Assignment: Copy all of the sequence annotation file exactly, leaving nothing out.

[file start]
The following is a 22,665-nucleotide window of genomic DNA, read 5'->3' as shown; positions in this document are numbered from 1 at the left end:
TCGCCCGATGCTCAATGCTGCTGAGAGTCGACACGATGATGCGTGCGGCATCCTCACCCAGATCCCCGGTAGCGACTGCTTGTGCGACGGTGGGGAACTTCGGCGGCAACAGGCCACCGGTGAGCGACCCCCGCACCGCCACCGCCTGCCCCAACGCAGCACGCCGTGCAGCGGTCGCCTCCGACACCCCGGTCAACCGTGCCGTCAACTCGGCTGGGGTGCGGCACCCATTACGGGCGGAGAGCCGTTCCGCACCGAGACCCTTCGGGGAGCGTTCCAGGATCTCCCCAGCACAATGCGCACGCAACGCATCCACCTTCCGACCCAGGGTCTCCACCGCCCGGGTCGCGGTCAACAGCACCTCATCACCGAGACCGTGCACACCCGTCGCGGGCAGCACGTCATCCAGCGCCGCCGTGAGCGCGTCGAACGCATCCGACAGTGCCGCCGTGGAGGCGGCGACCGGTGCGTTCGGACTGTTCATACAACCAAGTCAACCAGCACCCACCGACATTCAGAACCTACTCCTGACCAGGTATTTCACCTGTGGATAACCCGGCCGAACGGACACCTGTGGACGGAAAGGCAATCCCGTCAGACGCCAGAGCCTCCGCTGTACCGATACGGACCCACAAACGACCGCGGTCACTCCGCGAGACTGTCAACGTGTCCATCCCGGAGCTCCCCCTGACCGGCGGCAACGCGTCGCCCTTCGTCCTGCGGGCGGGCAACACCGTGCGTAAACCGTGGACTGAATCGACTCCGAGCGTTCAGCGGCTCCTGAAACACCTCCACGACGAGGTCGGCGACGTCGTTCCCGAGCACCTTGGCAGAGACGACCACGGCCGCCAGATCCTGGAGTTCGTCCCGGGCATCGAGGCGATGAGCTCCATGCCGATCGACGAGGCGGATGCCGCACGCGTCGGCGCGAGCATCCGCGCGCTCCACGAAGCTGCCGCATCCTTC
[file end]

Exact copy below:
The following is a 22,665-nucleotide window of genomic DNA, read 5'->3' as shown; positions in this document are numbered from 1 at the left end:
TCGCCCGATGCTCAATGCTGCTGAGAGTCGACACGATGATGCGTGCGGCATCCTCACCCAGATCCCCGGTAGCGACTGCTTGTGCGACGGTGGGGAACTTCGGCGGCAACAGGCCACCGGTGAGCGACCCCCGCACCGCCACCGCCTGCCCCAACGCAGCACGCCGTGCAGCGGTCGCCTCCGACACCCCGGTCAACCGTGCCGTCAACTCGGCTGGGGTGCGGCACCCATTACGGGCGGAGAGCCGTTCCGCACCGAGACCCTTCGGGGAGCGTTCCAGGATCTCCCCAGCACAATGCGCACGCAACGCATCCACCTTCCGACCCAGGGTCTCCACCGCCCGGGTCGCGGTCAACAGCACCTCATCACCGAGACCGTGCACACCCGTCGCGGGCAGCACGTCATCCAGCGCCGCCGTGAGCGCGTCGAACGCATCCGACAGTGCCGCCGTGGAGGCGGCGACCGGTGCGTTCGGACTGTTCATACAACCAAGTCAACCAGCACCCACCGACATTCAGAACCTACTCCTGACCAGGTATTTCACCTGTGGATAACCCGGCCGAACGGACACCTGTGGACGGAAAGGCAATCCCGTCAGACGCCAGAGCCTCCGCTGTACCGATACGGACCCACAAACGACCGCGGTCACTCCGCGAGACTGTCAACGTGTCCATCCCGGAGCTCCCCCTGACCGGCGGCAACGCGTCGCCCTTCGTCCTGCGGGCGGGCAACACCGTGCGTAAACCGTGGACTGAATCGACTCCGAGCGTTCAGCGGCTCCTGAAACACCTCCACGACGAGGTCGGCGACGTCGTTCCCGAGCACCTTGGCAGAGACGACCACGGCCGCCAGATCCTGGAGTTCGTCCCGGGCATCGAGGCGATGAGCTCCATGCCGATCGACGAGGCGGATGCCGCACGCGTCGGCGCGAGCATCCGCGCGCTCCACGAAGCTGCCGCATCCTTC